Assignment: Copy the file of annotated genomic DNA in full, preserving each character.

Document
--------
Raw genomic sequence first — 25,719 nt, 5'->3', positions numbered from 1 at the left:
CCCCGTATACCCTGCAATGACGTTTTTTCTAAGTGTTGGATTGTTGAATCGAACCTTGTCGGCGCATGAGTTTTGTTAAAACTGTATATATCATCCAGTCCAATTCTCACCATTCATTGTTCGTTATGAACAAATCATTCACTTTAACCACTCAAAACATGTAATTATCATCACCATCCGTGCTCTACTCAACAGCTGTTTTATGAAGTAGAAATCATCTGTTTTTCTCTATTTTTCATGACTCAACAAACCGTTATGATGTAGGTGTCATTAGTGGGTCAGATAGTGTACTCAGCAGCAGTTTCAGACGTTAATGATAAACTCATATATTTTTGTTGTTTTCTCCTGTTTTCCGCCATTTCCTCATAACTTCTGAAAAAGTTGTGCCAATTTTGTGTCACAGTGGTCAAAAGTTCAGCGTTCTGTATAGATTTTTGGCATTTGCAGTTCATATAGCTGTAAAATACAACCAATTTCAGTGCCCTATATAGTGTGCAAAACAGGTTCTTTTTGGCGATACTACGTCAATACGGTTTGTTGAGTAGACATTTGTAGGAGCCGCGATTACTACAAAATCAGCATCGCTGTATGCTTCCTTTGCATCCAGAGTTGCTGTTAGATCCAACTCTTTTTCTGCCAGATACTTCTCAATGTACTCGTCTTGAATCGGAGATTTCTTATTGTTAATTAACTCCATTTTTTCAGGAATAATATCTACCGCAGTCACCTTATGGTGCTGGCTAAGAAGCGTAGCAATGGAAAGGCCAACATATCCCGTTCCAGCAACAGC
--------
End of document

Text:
Raw genomic sequence first — 25,719 nt, 5'->3', positions numbered from 1 at the left:
CCCCGTATACCCTGCAATGACGTTTTTTCTAAGTGTTGGATTGTTGAATCGAACCTTGTCGGCGCATGAGTTTTGTTAAAACTGTATATATCATCCAGTCCAATTCTCACCATTCATTGTTCGTTATGAACAAATCATTCACTTTAACCACTCAAAACATGTAATTATCATCACCATCCGTGCTCTACTCAACAGCTGTTTTATGAAGTAGAAATCATCTGTTTTTCTCTATTTTTCATGACTCAACAAACCGTTATGATGTAGGTGTCATTAGTGGGTCAGATAGTGTACTCAGCAGCAGTTTCAGACGTTAATGATAAACTCATATATTTTTGTTGTTTTCTCCTGTTTTCCGCCATTTCCTCATAACTTCTGAAAAAGTTGTGCCAATTTTGTGTCACAGTGGTCAAAAGTTCAGCGTTCTGTATAGATTTTTGGCATTTGCAGTTCATATAGCTGTAAAATACAACCAATTTCAGTGCCCTATATAGTGTGCAAAACAGGTTCTTTTTGGCGATACTACGTCAATACGGTTTGTTGAGTAGACATTTGTAGGAGCCGCGATTACTACAAAATCAGCATCGCTGTATGCTTCCTTTGCATCCAGAGTTGCTGTTAGATCCAACTCTTTTTCTGCCAGATACTTCTCAATGTACTCGTCTTGAATCGGAGATTTCTTATTGTTAATTAACTCCATTTTTTCAGGAATAATATCTACCGCAGTCACCTTATGGTGCTGGCTAAGAAGCGTAGCAATGGAAAGGCCAACATATCCCGTTCCAGCAACAGC